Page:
Madrid, Nov 12 (EFE).- YouTube is “one of the main channels of misinformation and false information online” in the world, according to more than 80 data verification organizations that have asked the company to adopt at least four measures to reverse this situation.
In a letter to YouTube’s CEO Susan Wojcicki, verification organizations from 40 countries refer to videos posted on YouTube that “have caused real harm in everyday life” and yet have passed under the radar of current company policies.
These cases are proof that the policies implemented by YouTube to combat disinformation are “insufficient” and “do not work,” the verification groups said.
The situation is “even worse” in non-English speaking countries and in the so-called Global South, where company policies “are exercised even less,” the letter said.
They urged Wojcicki to implement at least four measures, including a commitment to transparency on how disinformation travels on the platform and publicly disclose its policies to address it, including the use of artificial intelligence.
Rather than deleting videos, fact-checkers are asking YouTube to focus on providing the proper context, which they believe can be done by “establishing meaningful and structured collaboration” with fact-checking organizations.
Signatories said they reject what they consider YouTube’s attempts to frame the entire debate as “a false choice” between deleting videos or not and say that “the available evidence” shows providing verified information is more effective than removing content.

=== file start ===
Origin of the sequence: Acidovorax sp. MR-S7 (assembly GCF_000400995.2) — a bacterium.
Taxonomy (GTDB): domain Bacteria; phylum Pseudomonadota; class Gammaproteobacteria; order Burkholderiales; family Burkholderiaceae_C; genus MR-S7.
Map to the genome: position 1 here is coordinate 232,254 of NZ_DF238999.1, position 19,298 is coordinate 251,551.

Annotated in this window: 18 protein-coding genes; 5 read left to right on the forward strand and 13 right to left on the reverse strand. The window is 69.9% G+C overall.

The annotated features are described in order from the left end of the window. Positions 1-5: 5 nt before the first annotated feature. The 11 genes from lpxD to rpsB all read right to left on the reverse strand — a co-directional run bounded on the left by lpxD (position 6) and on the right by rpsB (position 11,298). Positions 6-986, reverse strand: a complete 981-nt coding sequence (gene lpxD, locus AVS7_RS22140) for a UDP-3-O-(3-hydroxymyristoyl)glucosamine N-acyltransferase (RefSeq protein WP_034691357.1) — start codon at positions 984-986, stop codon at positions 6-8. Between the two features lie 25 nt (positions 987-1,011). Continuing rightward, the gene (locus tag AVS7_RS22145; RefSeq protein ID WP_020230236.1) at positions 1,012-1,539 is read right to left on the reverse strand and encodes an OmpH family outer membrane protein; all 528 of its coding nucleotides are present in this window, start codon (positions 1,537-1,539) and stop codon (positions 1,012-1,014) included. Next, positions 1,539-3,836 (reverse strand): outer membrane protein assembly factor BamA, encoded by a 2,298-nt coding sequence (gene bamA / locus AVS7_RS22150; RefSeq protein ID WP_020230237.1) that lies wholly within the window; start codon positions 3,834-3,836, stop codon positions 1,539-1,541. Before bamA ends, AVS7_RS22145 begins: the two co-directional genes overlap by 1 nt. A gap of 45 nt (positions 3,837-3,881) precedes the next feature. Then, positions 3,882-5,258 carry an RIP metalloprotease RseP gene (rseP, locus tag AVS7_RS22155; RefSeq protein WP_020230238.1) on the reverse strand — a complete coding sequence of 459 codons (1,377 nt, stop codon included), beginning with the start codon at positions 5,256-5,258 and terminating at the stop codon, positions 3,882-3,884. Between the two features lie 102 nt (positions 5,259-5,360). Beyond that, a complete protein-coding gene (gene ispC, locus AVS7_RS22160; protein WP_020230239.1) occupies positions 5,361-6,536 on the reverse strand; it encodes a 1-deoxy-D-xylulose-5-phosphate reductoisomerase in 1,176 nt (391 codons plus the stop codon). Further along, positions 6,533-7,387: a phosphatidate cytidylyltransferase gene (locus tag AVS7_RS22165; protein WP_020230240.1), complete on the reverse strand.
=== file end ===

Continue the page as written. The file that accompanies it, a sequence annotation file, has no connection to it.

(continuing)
In this way, “freedom of expression is preserved while mitigating the risks of harm to life, health, security and democratic processes.”
Another request is that the platform act against repeat offenders who constantly produce content marked as disinformation and “prevent their videos from being recommended or promoted by the company’s algorithms.”
They urged that these efforts be expanded to languages other than English and that country- and language-specific data be provided, as well as effective transcription services.
The verifiers said in their letter they want to engage with YouTube to put these demands into practice and that the platform really does everything possible to prevent misinformation and false information from becoming “weapons against its users and society in general.” EFE